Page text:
Dark matter + gravity is 'right', or our understanding of gravity is wrong?

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Summary:
Is it possible to put into a nutshell why the case for dark matter together with current understanding of gravity is more likely to be right, than simply we don't quite yet understand gravity?
My understanding, possibly my ignorance, is that dark matter is calculated to exist from observations that there's not enough matter to fit observations if the current theory of gravity is right.

Is it possible to put into a nutshell why the case for dark matter together with current understanding of gravity is more likely to be right, than simply we don't quite yet understand gravity?

As a 'for example', If we invent unobservable matter to modify the forces of gravity, why don't we just invent unobservable bubbles of stronger gravity? (note; I don't think this and have no pet theories of this, just an example of 'inventing something else'.)

What is so compelling about "dark matter and current view of gravity" that beats the possibility that we just don't quite understand gravity yet, or that there may be other (non-massive) things that can affect the behaviour of gravity locally or at larger scales that we don't understand yet?

What are the alternatives to the theories of 'dark matter'?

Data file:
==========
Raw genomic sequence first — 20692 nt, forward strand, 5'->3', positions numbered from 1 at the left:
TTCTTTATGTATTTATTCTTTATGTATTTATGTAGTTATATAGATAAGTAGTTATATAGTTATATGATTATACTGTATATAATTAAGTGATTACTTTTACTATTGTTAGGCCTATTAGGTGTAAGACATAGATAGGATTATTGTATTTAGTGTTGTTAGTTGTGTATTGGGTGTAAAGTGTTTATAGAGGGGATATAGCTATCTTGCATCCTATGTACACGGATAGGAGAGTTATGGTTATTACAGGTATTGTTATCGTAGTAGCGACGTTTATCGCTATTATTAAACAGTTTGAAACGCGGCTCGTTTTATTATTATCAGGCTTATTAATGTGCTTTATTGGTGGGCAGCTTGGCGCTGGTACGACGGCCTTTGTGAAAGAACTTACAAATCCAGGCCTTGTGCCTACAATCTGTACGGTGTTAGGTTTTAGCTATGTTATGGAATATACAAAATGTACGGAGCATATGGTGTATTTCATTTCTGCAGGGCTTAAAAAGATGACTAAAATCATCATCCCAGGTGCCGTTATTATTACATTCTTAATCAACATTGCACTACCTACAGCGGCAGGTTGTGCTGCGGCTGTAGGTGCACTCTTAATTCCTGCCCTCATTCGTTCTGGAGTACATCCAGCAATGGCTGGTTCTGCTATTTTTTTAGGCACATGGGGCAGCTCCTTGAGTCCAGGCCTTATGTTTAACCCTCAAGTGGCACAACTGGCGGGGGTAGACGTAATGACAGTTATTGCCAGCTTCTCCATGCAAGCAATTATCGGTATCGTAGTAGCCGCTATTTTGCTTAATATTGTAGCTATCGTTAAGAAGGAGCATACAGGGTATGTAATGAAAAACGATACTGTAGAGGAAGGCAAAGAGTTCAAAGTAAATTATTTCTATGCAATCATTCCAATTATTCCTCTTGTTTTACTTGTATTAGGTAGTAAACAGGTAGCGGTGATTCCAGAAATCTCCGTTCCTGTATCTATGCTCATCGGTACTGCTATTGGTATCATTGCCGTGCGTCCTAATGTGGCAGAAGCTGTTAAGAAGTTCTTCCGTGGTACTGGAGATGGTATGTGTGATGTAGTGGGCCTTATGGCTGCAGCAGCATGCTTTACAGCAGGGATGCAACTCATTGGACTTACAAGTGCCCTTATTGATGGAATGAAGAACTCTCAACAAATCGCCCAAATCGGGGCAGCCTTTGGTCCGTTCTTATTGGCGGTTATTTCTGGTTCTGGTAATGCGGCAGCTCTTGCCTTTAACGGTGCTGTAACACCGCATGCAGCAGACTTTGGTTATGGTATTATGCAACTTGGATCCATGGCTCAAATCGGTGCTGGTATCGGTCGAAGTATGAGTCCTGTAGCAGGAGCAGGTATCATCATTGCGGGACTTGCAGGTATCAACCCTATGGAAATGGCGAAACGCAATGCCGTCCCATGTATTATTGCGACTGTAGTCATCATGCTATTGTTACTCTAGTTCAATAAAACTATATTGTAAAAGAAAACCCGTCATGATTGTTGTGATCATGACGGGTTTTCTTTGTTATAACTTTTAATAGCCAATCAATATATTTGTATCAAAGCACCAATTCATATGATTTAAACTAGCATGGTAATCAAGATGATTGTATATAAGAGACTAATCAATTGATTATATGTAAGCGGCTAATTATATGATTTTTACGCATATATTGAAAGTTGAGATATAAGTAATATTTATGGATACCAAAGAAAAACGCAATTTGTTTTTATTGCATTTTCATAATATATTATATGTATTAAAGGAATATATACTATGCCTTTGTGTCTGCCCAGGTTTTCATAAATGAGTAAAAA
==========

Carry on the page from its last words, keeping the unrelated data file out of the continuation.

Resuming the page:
Is there something further to bolster the theory of dark matter, other than effects of gravity that suggests dark matter exists?
 

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  • #2
.Scott
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The basic evidence are comparisons between the mass of galaxies computed by inventory vs. measuring the effects of galactic gravity.

In most cases, there is a big difference.
But galaxies have been found that show little or no dark matter.

So if its a misunderstanding of gravity - it's a misunderstanding that does not affect all galaxies in the same way.
 
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  • #3
Bandersnatch
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As a 'for example', If we invent unobservable matter to modify the forces of gravity, why don't we just invent unobservable bubbles of stronger gravity? (note; I don't think this and have no pet theories of this, just an example of 'inventing something else'.)